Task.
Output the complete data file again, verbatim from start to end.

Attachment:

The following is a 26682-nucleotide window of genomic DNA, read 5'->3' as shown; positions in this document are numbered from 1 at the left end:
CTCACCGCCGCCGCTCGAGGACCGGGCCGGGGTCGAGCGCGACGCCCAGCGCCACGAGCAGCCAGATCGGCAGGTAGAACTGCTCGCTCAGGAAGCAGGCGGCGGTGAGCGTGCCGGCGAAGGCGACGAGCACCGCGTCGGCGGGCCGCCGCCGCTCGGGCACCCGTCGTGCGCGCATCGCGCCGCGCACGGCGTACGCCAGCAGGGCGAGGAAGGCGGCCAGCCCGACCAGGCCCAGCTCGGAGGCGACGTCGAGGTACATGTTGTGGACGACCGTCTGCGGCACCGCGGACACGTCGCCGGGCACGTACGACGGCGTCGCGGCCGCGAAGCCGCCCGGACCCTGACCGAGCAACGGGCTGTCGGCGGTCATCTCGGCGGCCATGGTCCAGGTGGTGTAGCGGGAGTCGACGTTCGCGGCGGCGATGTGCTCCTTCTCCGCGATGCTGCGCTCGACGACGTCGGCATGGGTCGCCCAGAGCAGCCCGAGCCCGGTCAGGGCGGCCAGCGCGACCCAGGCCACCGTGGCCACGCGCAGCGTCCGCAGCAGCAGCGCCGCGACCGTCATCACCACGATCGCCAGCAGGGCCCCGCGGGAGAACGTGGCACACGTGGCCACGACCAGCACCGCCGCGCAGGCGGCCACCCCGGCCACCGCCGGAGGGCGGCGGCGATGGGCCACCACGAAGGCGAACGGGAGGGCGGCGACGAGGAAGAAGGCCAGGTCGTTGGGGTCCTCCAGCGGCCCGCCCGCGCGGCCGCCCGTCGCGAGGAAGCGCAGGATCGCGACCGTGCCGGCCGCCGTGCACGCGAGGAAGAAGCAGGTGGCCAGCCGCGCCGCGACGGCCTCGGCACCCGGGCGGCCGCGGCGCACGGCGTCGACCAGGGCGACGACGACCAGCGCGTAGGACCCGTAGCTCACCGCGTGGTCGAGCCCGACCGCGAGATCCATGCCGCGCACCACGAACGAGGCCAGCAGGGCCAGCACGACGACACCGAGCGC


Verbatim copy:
The following is a 26682-nucleotide window of genomic DNA, read 5'->3' as shown; positions in this document are numbered from 1 at the left end:
CTCACCGCCGCCGCTCGAGGACCGGGCCGGGGTCGAGCGCGACGCCCAGCGCCACGAGCAGCCAGATCGGCAGGTAGAACTGCTCGCTCAGGAAGCAGGCGGCGGTGAGCGTGCCGGCGAAGGCGACGAGCACCGCGTCGGCGGGCCGCCGCCGCTCGGGCACCCGTCGTGCGCGCATCGCGCCGCGCACGGCGTACGCCAGCAGGGCGAGGAAGGCGGCCAGCCCGACCAGGCCCAGCTCGGAGGCGACGTCGAGGTACATGTTGTGGACGACCGTCTGCGGCACCGCGGACACGTCGCCGGGCACGTACGACGGCGTCGCGGCCGCGAAGCCGCCCGGACCCTGACCGAGCAACGGGCTGTCGGCGGTCATCTCGGCGGCCATGGTCCAGGTGGTGTAGCGGGAGTCGACGTTCGCGGCGGCGATGTGCTCCTTCTCCGCGATGCTGCGCTCGACGACGTCGGCATGGGTCGCCCAGAGCAGCCCGAGCCCGGTCAGGGCGGCCAGCGCGACCCAGGCCACCGTGGCCACGCGCAGCGTCCGCAGCAGCAGCGCCGCGACCGTCATCACCACGATCGCCAGCAGGGCCCCGCGGGAGAACGTGGCACACGTGGCCACGACCAGCACCGCCGCGCAGGCGGCCACCCCGGCCACCGCCGGAGGGCGGCGGCGATGGGCCACCACGAAGGCGAACGGGAGGGCGGCGACGAGGAAGAAGGCCAGGTCGTTGGGGTCCTCCAGCGGCCCGCCCGCGCGGCCGCCCGTCGCGAGGAAGCGCAGGATCGCGACCGTGCCGGCCGCCGTGCACGCGAGGAAGAAGCAGGTGGCCAGCCGCGCCGCGACGGCCTCGGCACCCGGGCGGCCGCGGCGCACGGCGTCGACCAGGGCGACGACGACCAGCGCGTAGGACCCGTAGCTCACCGCGTGGTCGAGCCCGACCGCGAGATCCATGCCGCGCACCACGAACGAGGCCAGCAGGGCCAGCACGACGACACCGAGCGC